This morning, Olympic spectators were treated to the sort of heart-warming interaction that encapsulates why so many people enjoy watching sports, and especially international competitions. As the New York headline described it, “Tripped-Up Olympic Runners Finish Race Together in Apparent Attempt to Make Me Weep Uncontrollably at My Desk“. In case that doesn’t paint you enough of a picture, here’s what that looked like in the form of a moving one:
I’m not surprised that video has been retweeted nearly 2,500 times [as of the time of this writing]. It’s an instant classic, ready-made to take off in the age of social media. It’s the Derek Redmond moment of 2016, but with a sprinkling of forgiveness between competitors replacing the earlier incident’s element of familial support. It was a beautiful moment that deserved to go viral — and did.
Which is why I’m curious that an on-point tweet by one of the runners involved, Abbey D’Agostino (@abbey_dags), has received hardly any attention. The tweet in question almost uncannily foreshadows this morning’s events: Dags gives the play by play (exactly) two months to the day before she tragically crossed paths with Nikki Hamblin. When I first spotted it this afternoon — soon after the story gained traction on social media — it had exactly one retweet. I expected that number to rise quickly. But ten or so hours later, it’s all the way up to… three.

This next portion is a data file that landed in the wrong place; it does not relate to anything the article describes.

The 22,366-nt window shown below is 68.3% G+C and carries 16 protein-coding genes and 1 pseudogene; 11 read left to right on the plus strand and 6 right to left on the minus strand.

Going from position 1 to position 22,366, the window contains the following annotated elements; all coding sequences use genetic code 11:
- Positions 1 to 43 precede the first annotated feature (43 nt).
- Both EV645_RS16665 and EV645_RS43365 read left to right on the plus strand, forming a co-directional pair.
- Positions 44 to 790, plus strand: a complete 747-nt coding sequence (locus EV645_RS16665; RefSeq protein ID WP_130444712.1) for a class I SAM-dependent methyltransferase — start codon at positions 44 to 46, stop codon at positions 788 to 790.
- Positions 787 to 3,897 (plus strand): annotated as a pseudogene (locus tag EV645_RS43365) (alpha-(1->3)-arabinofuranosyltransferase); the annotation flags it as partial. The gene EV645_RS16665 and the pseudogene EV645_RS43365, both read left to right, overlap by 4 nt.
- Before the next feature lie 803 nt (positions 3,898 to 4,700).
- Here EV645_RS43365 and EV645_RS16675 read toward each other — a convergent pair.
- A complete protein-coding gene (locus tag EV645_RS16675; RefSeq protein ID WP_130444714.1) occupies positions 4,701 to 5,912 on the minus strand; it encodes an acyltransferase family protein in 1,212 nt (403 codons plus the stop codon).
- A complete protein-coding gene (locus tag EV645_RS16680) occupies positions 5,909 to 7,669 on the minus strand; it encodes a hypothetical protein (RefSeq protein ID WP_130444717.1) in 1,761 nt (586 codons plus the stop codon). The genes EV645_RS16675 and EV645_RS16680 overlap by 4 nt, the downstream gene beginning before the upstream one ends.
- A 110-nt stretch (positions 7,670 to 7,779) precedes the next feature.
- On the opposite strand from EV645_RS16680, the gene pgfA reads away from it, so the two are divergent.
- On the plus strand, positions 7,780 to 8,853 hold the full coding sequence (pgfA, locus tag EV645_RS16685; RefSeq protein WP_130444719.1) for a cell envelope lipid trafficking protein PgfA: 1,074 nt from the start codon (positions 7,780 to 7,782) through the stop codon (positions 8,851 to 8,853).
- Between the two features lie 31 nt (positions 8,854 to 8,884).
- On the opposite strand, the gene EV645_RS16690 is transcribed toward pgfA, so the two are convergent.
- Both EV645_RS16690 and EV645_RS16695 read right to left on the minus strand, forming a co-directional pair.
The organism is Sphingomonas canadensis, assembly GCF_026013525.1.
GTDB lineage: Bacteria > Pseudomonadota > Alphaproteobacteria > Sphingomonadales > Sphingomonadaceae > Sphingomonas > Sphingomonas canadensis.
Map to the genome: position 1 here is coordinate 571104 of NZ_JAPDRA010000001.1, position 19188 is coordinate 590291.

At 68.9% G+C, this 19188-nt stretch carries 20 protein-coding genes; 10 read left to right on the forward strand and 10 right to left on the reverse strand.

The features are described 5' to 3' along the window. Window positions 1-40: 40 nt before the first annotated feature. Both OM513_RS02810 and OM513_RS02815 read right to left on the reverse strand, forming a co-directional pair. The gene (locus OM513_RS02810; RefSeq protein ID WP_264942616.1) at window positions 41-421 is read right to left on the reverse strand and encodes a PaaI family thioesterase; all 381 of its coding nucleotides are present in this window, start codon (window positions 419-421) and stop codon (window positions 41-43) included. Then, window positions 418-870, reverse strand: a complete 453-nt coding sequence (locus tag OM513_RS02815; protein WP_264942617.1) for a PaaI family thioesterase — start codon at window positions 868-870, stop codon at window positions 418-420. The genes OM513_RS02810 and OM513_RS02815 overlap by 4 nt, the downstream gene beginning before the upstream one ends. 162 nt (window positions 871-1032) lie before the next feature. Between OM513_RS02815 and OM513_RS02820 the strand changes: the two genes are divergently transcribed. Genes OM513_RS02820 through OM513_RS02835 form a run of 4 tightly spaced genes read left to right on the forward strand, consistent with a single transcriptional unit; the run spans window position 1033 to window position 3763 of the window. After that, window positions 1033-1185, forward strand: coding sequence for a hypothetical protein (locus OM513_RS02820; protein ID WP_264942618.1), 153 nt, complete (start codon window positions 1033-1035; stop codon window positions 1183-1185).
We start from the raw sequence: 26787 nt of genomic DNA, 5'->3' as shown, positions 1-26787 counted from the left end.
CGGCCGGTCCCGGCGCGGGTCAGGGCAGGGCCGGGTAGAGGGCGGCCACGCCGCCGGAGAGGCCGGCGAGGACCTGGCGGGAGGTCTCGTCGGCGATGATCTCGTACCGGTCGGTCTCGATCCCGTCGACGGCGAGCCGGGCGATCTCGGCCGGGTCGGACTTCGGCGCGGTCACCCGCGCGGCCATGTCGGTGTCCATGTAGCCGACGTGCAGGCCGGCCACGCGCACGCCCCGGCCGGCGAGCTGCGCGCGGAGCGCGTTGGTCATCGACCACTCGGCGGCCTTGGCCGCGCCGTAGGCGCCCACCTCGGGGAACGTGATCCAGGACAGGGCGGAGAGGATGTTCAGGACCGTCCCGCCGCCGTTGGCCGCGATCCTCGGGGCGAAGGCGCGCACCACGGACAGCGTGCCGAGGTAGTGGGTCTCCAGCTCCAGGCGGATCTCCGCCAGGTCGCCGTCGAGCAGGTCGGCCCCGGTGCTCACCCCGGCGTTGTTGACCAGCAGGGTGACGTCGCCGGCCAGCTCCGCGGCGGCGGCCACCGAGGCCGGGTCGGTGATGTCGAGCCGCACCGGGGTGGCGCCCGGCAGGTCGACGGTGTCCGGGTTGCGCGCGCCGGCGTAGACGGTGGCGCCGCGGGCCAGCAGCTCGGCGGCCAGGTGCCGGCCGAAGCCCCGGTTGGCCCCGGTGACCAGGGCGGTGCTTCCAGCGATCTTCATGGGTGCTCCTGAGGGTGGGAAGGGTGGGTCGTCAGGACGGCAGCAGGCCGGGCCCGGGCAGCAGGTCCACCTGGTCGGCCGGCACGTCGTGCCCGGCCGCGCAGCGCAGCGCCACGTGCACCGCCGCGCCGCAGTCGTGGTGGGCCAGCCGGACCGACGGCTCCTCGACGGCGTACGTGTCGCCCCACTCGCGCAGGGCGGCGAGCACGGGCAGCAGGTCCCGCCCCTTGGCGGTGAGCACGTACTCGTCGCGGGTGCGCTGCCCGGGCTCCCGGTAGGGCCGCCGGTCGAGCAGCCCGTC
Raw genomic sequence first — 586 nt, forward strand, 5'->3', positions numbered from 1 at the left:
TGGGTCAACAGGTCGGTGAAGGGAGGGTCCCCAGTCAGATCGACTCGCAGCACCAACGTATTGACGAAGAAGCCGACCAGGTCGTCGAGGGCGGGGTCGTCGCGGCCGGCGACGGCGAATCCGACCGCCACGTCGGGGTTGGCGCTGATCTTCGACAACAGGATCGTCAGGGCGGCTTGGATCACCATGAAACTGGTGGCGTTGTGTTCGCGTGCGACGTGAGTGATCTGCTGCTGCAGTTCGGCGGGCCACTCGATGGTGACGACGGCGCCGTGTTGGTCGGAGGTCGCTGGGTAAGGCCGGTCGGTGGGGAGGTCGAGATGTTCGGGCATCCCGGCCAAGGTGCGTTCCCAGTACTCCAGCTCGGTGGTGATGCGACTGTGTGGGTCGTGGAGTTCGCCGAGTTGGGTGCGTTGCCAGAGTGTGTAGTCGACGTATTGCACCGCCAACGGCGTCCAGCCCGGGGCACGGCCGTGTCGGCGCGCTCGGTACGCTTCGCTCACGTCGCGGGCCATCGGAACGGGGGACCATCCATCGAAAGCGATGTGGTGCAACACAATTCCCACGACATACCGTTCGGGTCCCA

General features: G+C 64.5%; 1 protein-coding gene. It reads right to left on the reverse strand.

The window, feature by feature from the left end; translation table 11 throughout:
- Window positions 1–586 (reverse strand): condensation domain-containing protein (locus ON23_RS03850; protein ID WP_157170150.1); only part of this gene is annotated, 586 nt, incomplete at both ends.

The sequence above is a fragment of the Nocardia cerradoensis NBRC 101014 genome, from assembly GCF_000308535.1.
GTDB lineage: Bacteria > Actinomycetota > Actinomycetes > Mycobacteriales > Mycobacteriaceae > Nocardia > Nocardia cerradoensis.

The linked Instagram post — which contains the exact same message by design — has received several hundred likes, but nothing out of line with what her images usually attract. Several of Abbey’s other recent posts have more. And it’s not like the tweet in question is buried on her Twitter timeline (which NBC linked to directly); although it was posted back in June, it’s still only the third down, after two retweets. The tweet is too perfect to stay unnoticed.
Get on it, internet.
Since there’s probably a reason people don’t generally ask for my opinion about what they should RT, I’ll leave you with two more quick questions to ponder about this incident (and ideally answer):
One, why are all the runners here all bunched together? It’s not like gymnasts all try to perform their floor routines at once, and most other races confine runners to their own, carefully-demarcated lanes. Seems like giving everyone a bit more space would help avoid incidents like this, and it’s not like we haven’t invented stopwatches.
Two, why did New York magazine decide to headline its post with a picture of Hamblin helping D’Agostino up (see above) when — at the critical moment described in its headline, just after the collision — that’s literally the exact opposite of what transpired?